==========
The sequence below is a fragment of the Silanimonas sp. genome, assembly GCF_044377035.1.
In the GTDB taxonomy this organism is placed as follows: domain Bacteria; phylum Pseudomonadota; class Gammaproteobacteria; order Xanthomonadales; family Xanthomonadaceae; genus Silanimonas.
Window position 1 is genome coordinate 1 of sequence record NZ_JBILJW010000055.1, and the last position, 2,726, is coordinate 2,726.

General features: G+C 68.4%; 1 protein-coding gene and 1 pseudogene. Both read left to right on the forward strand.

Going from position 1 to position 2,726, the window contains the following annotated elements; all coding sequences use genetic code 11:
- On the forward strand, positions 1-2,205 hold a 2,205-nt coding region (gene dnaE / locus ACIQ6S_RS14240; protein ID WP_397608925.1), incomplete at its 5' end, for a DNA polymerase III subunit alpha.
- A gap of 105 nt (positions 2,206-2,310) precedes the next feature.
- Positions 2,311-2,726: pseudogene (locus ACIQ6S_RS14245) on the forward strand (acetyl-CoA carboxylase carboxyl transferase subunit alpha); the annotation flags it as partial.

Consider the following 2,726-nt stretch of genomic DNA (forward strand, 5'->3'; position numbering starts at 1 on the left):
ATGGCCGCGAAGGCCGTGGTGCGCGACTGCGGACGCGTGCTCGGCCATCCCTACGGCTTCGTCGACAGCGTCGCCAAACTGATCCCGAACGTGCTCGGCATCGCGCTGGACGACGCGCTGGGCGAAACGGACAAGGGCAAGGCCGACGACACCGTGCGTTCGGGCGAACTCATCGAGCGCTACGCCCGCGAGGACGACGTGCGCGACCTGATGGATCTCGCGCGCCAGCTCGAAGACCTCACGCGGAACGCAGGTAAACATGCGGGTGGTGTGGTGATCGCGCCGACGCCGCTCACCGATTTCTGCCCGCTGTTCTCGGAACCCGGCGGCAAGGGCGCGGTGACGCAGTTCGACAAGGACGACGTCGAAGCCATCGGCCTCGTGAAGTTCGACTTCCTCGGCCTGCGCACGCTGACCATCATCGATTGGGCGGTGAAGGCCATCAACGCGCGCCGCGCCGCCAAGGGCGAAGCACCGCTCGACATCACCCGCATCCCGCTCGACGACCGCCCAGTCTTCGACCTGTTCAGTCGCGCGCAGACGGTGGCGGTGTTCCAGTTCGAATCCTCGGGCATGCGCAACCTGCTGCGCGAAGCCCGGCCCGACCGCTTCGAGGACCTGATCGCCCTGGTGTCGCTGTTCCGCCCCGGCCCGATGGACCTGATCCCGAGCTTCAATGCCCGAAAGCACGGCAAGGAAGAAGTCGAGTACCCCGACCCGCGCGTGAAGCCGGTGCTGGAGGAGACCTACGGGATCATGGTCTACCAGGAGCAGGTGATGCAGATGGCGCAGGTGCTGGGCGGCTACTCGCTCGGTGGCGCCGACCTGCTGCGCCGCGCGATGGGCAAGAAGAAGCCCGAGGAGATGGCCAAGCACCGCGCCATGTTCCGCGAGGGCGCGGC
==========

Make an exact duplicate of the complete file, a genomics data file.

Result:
The sequence below is a fragment of the Silanimonas sp. genome, assembly GCF_044377035.1.
In the GTDB taxonomy this organism is placed as follows: domain Bacteria; phylum Pseudomonadota; class Gammaproteobacteria; order Xanthomonadales; family Xanthomonadaceae; genus Silanimonas.
Window position 1 is genome coordinate 1 of sequence record NZ_JBILJW010000055.1, and the last position, 2,726, is coordinate 2,726.

General features: G+C 68.4%; 1 protein-coding gene and 1 pseudogene. Both read left to right on the forward strand.

Going from position 1 to position 2,726, the window contains the following annotated elements; all coding sequences use genetic code 11:
- On the forward strand, positions 1-2,205 hold a 2,205-nt coding region (gene dnaE / locus ACIQ6S_RS14240; protein ID WP_397608925.1), incomplete at its 5' end, for a DNA polymerase III subunit alpha.
- A gap of 105 nt (positions 2,206-2,310) precedes the next feature.
- Positions 2,311-2,726: pseudogene (locus ACIQ6S_RS14245) on the forward strand (acetyl-CoA carboxylase carboxyl transferase subunit alpha); the annotation flags it as partial.

Consider the following 2,726-nt stretch of genomic DNA (forward strand, 5'->3'; position numbering starts at 1 on the left):
ATGGCCGCGAAGGCCGTGGTGCGCGACTGCGGACGCGTGCTCGGCCATCCCTACGGCTTCGTCGACAGCGTCGCCAAACTGATCCCGAACGTGCTCGGCATCGCGCTGGACGACGCGCTGGGCGAAACGGACAAGGGCAAGGCCGACGACACCGTGCGTTCGGGCGAACTCATCGAGCGCTACGCCCGCGAGGACGACGTGCGCGACCTGATGGATCTCGCGCGCCAGCTCGAAGACCTCACGCGGAACGCAGGTAAACATGCGGGTGGTGTGGTGATCGCGCCGACGCCGCTCACCGATTTCTGCCCGCTGTTCTCGGAACCCGGCGGCAAGGGCGCGGTGACGCAGTTCGACAAGGACGACGTCGAAGCCATCGGCCTCGTGAAGTTCGACTTCCTCGGCCTGCGCACGCTGACCATCATCGATTGGGCGGTGAAGGCCATCAACGCGCGCCGCGCCGCCAAGGGCGAAGCACCGCTCGACATCACCCGCATCCCGCTCGACGACCGCCCAGTCTTCGACCTGTTCAGTCGCGCGCAGACGGTGGCGGTGTTCCAGTTCGAATCCTCGGGCATGCGCAACCTGCTGCGCGAAGCCCGGCCCGACCGCTTCGAGGACCTGATCGCCCTGGTGTCGCTGTTCCGCCCCGGCCCGATGGACCTGATCCCGAGCTTCAATGCCCGAAAGCACGGCAAGGAAGAAGTCGAGTACCCCGACCCGCGCGTGAAGCCGGTGCTGGAGGAGACCTACGGGATCATGGTCTACCAGGAGCAGGTGATGCAGATGGCGCAGGTGCTGGGCGGCTACTCGCTCGGTGGCGCCGACCTGCTGCGCCGCGCGATGGGCAAGAAGAAGCCCGAGGAGATGGCCAAGCACCGCGCCATGTTCCGCGAGGGCGCGGC